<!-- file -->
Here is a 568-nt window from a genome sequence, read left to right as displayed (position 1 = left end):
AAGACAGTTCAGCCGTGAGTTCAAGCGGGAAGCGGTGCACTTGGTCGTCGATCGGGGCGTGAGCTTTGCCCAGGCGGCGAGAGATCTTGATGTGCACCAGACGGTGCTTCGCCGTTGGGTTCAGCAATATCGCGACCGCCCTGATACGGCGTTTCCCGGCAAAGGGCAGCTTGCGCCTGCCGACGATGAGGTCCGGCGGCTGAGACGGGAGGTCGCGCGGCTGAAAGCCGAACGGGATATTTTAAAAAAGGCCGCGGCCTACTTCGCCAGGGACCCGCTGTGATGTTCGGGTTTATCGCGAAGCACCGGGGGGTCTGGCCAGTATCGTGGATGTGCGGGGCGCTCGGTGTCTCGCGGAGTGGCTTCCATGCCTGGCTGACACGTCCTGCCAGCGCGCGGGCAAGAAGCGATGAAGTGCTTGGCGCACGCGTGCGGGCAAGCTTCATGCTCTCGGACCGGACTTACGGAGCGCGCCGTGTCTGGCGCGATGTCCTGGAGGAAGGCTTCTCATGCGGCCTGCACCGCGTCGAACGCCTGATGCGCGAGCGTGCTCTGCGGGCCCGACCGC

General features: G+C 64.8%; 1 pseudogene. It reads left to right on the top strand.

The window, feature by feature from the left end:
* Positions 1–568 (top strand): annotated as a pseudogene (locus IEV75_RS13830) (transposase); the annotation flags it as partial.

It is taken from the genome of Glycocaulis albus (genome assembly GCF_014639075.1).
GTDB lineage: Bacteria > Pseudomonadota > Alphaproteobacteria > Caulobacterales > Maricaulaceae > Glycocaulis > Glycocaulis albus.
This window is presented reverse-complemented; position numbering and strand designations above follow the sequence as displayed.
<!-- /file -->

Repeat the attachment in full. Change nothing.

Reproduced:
Here is a 568-nt window from a genome sequence, read left to right as displayed (position 1 = left end):
AAGACAGTTCAGCCGTGAGTTCAAGCGGGAAGCGGTGCACTTGGTCGTCGATCGGGGCGTGAGCTTTGCCCAGGCGGCGAGAGATCTTGATGTGCACCAGACGGTGCTTCGCCGTTGGGTTCAGCAATATCGCGACCGCCCTGATACGGCGTTTCCCGGCAAAGGGCAGCTTGCGCCTGCCGACGATGAGGTCCGGCGGCTGAGACGGGAGGTCGCGCGGCTGAAAGCCGAACGGGATATTTTAAAAAAGGCCGCGGCCTACTTCGCCAGGGACCCGCTGTGATGTTCGGGTTTATCGCGAAGCACCGGGGGGTCTGGCCAGTATCGTGGATGTGCGGGGCGCTCGGTGTCTCGCGGAGTGGCTTCCATGCCTGGCTGACACGTCCTGCCAGCGCGCGGGCAAGAAGCGATGAAGTGCTTGGCGCACGCGTGCGGGCAAGCTTCATGCTCTCGGACCGGACTTACGGAGCGCGCCGTGTCTGGCGCGATGTCCTGGAGGAAGGCTTCTCATGCGGCCTGCACCGCGTCGAACGCCTGATGCGCGAGCGTGCTCTGCGGGCCCGACCGC

General features: G+C 64.8%; 1 pseudogene. It reads left to right on the top strand.

The window, feature by feature from the left end:
* Positions 1–568 (top strand): annotated as a pseudogene (locus IEV75_RS13830) (transposase); the annotation flags it as partial.

It is taken from the genome of Glycocaulis albus (genome assembly GCF_014639075.1).
GTDB lineage: Bacteria > Pseudomonadota > Alphaproteobacteria > Caulobacterales > Maricaulaceae > Glycocaulis > Glycocaulis albus.
This window is presented reverse-complemented; position numbering and strand designations above follow the sequence as displayed.